Some families I know have been able to shelter their kids from the real world. Their kids may grow up in a gated community, attend private school, play at a private club, go to a private university, get a high-paying job, marry someone from a wealthy family, and the cycle repeats.
But I'm not sure if this type of life is as rewarding as someone who starts with a beat-up Toyota Corolla and ends up driving a Porsche 911 Turbo S. It's hard to appreciate what you have if you've always lived a very comfortable life.
Therefore, perhaps the best combination is to attend both public and private schools. This way, you won't miss too much. Further, if more people make friends with people of all different backgrounds, then there will ultimately be more harmony in society. After all, we tend to be kinder to those we better understand.
As a parent, all I want is for my children to feel loved and safe. Some conflict is healthy as kids need to learn how to resolve difficult situations. However, conflict that results in violence or constant mental torture is not welcome.
Learn How To Get Along With Others
Regardless of where you go to school, it's imperative to learn good communication skills. If you can also develop good conflict resolution skills, you'll go much farther than someone who has not.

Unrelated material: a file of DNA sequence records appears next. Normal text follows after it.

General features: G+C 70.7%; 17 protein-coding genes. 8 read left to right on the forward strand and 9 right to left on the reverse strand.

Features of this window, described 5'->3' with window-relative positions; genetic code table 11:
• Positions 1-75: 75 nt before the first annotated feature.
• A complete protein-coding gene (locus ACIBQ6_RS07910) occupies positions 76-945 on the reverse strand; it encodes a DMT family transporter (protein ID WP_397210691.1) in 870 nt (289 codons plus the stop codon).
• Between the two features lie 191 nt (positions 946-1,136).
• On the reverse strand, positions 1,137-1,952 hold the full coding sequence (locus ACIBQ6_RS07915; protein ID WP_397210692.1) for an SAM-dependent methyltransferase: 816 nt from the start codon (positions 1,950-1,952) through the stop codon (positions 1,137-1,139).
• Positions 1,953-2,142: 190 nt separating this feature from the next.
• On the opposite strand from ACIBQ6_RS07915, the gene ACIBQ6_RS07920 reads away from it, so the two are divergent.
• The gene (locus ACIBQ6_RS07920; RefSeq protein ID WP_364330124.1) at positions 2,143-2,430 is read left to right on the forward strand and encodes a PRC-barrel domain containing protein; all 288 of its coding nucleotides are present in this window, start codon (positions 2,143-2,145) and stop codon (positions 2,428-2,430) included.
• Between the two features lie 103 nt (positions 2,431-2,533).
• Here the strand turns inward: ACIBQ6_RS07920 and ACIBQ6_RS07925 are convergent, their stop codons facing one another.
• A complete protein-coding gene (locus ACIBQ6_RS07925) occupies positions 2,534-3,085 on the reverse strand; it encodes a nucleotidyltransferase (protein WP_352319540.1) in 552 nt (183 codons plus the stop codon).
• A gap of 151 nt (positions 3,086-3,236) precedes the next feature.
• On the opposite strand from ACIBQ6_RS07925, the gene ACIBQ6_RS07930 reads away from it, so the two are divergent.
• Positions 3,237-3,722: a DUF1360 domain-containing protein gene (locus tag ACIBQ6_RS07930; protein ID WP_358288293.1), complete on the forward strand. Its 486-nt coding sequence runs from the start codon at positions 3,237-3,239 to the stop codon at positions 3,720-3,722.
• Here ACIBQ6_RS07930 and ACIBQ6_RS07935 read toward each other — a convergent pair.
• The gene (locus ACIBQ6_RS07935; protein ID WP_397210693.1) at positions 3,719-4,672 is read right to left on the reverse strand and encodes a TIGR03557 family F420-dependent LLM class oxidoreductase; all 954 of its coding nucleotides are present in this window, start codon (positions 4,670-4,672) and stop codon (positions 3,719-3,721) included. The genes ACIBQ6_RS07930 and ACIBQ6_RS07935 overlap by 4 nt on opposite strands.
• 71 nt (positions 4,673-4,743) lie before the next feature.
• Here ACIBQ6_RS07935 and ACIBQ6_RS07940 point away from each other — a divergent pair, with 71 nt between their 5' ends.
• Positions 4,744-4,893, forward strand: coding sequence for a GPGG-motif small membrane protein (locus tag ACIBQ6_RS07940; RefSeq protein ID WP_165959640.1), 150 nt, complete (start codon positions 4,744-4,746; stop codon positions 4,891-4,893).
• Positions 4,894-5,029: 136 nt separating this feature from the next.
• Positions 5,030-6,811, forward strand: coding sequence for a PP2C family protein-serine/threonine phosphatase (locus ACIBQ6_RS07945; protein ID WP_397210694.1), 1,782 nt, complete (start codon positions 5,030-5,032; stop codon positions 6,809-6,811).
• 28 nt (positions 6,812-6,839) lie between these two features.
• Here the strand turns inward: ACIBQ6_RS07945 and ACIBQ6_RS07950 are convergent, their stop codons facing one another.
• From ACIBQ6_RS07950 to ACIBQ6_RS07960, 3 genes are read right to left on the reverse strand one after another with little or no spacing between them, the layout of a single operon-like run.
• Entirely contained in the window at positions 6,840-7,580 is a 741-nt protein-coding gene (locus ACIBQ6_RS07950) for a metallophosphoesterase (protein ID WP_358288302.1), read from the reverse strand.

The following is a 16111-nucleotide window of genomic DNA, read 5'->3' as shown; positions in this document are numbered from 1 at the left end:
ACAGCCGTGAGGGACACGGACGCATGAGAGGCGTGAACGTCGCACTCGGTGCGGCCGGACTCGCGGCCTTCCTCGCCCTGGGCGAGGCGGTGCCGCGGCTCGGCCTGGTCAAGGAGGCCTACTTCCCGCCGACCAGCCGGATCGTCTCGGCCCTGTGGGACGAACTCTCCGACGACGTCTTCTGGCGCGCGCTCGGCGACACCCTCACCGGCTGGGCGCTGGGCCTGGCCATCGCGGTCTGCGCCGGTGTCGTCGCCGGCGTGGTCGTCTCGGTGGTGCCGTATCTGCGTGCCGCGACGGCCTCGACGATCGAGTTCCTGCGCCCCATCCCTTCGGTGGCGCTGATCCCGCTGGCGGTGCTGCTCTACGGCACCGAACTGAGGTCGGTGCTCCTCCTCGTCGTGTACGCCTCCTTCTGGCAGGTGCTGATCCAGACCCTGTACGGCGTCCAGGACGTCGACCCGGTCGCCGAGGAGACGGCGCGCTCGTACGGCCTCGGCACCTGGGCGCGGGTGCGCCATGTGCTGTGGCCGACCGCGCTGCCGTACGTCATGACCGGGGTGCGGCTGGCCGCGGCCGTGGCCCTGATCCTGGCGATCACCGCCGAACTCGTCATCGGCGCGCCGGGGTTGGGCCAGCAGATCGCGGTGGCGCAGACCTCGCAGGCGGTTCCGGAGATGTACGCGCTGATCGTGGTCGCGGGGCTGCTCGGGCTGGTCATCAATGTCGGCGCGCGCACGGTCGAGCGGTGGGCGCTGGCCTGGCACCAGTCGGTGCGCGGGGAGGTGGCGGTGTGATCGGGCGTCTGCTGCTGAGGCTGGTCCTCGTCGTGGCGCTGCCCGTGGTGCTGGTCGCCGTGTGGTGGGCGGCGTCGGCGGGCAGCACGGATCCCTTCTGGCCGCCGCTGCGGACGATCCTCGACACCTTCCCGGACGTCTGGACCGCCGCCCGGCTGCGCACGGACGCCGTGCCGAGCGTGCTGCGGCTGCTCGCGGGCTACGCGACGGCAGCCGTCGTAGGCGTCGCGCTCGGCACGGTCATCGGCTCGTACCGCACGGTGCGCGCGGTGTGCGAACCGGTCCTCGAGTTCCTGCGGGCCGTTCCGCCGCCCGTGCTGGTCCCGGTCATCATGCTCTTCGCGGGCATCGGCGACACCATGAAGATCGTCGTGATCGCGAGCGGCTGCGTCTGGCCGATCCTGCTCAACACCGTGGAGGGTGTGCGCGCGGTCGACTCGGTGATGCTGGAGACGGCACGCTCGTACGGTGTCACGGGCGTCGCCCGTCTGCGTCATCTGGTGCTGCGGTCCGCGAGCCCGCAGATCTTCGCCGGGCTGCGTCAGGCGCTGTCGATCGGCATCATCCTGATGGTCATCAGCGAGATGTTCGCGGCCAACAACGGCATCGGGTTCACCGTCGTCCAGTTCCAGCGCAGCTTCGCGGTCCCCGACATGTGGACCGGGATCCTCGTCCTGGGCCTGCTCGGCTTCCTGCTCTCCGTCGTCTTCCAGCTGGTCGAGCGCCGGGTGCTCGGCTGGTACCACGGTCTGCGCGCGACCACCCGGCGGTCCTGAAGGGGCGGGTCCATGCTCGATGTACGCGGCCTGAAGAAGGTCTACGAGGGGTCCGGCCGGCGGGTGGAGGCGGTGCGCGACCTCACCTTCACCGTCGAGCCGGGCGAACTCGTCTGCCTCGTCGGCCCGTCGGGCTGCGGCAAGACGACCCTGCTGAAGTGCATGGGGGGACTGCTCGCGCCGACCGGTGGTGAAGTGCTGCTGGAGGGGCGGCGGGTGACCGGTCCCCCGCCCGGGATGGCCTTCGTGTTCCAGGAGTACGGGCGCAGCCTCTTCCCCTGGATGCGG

Personally, I've come to realize I enjoy hanging out with the public school crowd a little more. The banter is more interesting than the private school crowd. The amount of joking around is also much higher.
One of the reasons why I moved away from a high-cost neighborhood to a middle-cost neighborhood in 2014 was because I was tired of the environment. After leaving my finance job in 2012, I no longer fit in because I no longer cared about promotions, raises, and what other people were doing.
Instead, I wanted to hang out more with everyday people who weren't focused on money and power.
My old neighbors consisted of techies, bankers, and lawyers. Today, my new neighbors are school teachers, plumbers, a techie, and several retirees. That feels just right for me.
Readers, what are your thoughts on the differences between public and private school people? Which environment did you grow up in? How did conflict make you stronger? Which crowd do you prefer? I'd love to add more to this post based on reader feedback.